On the rise

Which city will top the world in the next five years? CW investigates

ANALYSIS, Projects
ANALYSIS, Projects

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The idea of high-rise living isn’t a particularly new one, but the proliferation of residential and office skyscrapers has accelerated exponentially over the past century. It wasn’t so long ago that the 10-storey Wainwright Building, a red-brick office structure in downtown St. Louis, Missouri in the US floored bystanders with its imposing design and sheer size.

When it opened in 1891, the building brought with it many ideas that laid the foundations for larger future structures. It was the first building to combine a load bearing steel structure with traditional masonry architectural details.

The result was spacious and airy building that did away with heavy stone and concrete buildings of the time. It also meant buildings could be built far taller than ever before.

The proliferation of skyscrapers really took hold from the 1930s, spreading in to Latin America and throughout Asia as developers tried to squeeze more and more people in to busy city centres to capitalise on prime parcels of real estate.

Post WWII Europe became more receptive to modern skyscraper design as the continent rebuilt itself after the destruction caused during six-years of conflict.

But it was the work of Bangladesh-born architect and structural engineer Fazlur Khan that revolutionised the design of modern skyscrapers, making it possible for buildings to stretch even further in to the atmosphere.

Khan was struck by the way rigid steel framed structures had dominated construction, and proposed that using a tubular design was not only stronger and more efficient, but used far less material and offered greater interior space for developers to lease out.

His three tubular systems, the framed tube, trussed tube and bundled tube designs have dominated construction design since the 1960s, and most supertall buildings since then have used one of these design principals.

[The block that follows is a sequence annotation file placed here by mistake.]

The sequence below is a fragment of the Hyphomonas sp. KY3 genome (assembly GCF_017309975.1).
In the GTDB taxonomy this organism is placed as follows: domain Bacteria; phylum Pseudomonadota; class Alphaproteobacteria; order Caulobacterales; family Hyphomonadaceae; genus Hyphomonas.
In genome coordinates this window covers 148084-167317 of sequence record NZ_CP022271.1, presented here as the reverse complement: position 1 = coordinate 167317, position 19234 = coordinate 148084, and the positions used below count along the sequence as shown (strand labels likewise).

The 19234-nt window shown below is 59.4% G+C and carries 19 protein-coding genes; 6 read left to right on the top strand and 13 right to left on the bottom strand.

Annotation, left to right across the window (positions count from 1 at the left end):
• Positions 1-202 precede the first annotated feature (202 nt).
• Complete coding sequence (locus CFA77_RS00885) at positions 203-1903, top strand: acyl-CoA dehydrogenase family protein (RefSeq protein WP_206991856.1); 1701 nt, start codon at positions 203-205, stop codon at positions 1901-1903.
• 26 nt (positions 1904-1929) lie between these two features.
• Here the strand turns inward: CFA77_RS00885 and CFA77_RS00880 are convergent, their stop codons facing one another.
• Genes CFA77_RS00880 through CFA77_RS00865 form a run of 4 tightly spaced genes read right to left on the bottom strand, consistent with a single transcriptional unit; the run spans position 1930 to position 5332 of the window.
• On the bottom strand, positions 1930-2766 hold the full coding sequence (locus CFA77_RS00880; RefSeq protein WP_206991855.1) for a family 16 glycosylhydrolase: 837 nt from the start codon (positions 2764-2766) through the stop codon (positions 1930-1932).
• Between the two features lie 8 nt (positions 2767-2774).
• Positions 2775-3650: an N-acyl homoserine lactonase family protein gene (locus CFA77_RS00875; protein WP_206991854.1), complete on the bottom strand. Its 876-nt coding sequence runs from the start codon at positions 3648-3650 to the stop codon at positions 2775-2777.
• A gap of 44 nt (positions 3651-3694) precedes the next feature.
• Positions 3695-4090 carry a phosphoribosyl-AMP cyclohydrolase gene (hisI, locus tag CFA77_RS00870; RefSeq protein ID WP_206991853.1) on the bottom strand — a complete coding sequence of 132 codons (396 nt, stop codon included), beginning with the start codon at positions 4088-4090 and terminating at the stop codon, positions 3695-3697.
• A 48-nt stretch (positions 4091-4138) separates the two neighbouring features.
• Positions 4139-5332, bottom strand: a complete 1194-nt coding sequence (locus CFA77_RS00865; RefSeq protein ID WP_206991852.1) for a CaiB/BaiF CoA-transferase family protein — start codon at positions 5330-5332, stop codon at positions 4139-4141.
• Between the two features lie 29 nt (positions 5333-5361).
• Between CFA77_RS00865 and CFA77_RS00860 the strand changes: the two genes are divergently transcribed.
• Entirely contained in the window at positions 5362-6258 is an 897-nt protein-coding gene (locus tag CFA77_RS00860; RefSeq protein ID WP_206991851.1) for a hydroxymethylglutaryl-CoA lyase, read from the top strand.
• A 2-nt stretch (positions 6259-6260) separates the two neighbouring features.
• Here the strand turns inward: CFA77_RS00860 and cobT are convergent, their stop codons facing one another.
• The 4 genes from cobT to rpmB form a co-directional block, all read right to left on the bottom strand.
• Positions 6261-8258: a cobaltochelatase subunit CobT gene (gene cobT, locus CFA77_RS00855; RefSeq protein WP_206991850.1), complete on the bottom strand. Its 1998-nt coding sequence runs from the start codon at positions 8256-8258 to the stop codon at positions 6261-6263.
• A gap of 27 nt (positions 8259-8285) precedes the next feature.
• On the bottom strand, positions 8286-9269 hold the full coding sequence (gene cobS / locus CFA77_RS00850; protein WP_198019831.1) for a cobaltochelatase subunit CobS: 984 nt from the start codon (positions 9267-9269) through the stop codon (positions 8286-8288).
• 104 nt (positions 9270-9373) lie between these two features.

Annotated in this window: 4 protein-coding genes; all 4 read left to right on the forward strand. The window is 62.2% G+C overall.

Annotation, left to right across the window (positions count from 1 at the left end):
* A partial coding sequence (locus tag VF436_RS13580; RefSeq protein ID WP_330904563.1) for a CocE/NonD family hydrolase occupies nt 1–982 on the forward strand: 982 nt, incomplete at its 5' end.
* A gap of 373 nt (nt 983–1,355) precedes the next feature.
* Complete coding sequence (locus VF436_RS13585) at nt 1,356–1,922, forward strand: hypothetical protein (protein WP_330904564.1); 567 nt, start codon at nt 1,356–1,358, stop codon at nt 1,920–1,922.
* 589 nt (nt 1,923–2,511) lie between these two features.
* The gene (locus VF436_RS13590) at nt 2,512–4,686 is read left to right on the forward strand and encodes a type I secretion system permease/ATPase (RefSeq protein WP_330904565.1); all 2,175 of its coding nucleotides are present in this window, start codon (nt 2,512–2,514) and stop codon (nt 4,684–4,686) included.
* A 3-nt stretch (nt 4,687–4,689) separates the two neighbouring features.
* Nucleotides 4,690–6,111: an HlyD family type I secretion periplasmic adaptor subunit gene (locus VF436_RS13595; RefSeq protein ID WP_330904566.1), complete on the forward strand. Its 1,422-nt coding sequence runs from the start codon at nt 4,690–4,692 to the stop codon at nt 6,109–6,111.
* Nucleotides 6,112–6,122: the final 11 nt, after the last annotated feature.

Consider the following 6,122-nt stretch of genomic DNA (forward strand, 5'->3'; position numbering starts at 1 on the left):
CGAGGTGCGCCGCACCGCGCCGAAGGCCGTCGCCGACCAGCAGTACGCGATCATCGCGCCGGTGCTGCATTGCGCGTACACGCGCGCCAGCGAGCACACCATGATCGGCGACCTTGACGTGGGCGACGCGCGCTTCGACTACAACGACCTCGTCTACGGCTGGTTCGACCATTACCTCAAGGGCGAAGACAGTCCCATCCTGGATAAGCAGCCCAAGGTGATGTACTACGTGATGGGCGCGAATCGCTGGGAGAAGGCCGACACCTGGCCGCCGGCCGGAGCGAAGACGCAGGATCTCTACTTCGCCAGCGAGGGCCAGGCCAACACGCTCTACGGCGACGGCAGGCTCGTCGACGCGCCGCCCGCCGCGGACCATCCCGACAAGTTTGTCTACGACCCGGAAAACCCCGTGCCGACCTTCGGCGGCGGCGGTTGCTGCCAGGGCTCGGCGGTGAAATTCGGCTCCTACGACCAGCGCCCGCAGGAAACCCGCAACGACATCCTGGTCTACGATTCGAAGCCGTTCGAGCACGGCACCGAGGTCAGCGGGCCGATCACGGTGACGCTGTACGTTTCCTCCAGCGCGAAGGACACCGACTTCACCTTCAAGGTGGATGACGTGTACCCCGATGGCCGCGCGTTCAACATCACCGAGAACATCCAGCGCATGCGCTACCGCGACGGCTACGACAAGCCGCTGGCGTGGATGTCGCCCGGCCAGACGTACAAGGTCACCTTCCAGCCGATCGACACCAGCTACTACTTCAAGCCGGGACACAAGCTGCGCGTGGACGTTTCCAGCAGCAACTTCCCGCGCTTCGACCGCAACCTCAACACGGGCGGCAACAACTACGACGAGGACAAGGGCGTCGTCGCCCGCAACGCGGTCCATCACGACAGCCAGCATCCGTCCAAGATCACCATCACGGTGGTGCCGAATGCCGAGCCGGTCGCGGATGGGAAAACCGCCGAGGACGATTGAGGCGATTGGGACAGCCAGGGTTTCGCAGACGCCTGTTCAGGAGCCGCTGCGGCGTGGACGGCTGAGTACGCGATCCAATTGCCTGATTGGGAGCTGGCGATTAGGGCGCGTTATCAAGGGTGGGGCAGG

It seems that a new skyscraper or supertall building is opened every other week. In fact, with 20 new buildings stretching to over 200m each opening last year, that was almost the case.

It wasn’t a bad year considering the effects the global economic downturn had to economies around the globe but much of this can be put down to the way in which building projects are funded and executed.

The global spread of the skyscraper has been astounding and so too is the shift in where they’re being built. Rising economies in developing nations have prompted a unprecedented building boom which has seen nations from Brazil to China sink billions into massive infrastructure projects and skyscraper builds.

By the 1970s, North America had constructed more than 90% of the world’s tallest buildings. By the 1980s and 1990s, America’s ‘share’ in the top 100 tallest towers had shrunk to 80% as developing economies began to fund major showcase projects.

By 2010, America’s position in the world top 100 had shrunk to around 30% as a building boom in Asia and the Middle East accelerated, fuelled mainly by large scale high-rise development in Dubai.

Globally, skyscraper development is still on a roll despite the economic downturn. While dozens of projects have hit major hurdles throughout the world, the number of recently completed buildings and those due for completion over the next five years is impressive nonetheless.

According to the Council of Tall Buildings and Urban Habitat, there are 608 buildings that stand over 200m tall around the world, over half of them in Asia (323), with one third (202) in China alone.

With dozens of projects under construction throughout the country, China will add 174 more 200m+ towers to its tally over the next five years. By contrast, second placed North America currently has 173 towers, with just 16 under development and scheduled to be finished by 2016.

The tallest city in the world is a matter for debate, and it really does depend on where you set the bar. If you count the total number of towers over 150m, then Hong Kong wins hands down.

With 269 residential and office towers that burst through the 150m ceiling, Hong Kong leads New York (217), Chicago (110), Shanghai (108) and Dubai (107) as the tallest city on the planet.

If you raise the bar to 200m, Hong Kong maintains its position at the top of the world, with 52 towers providing a combined height of 12,382m.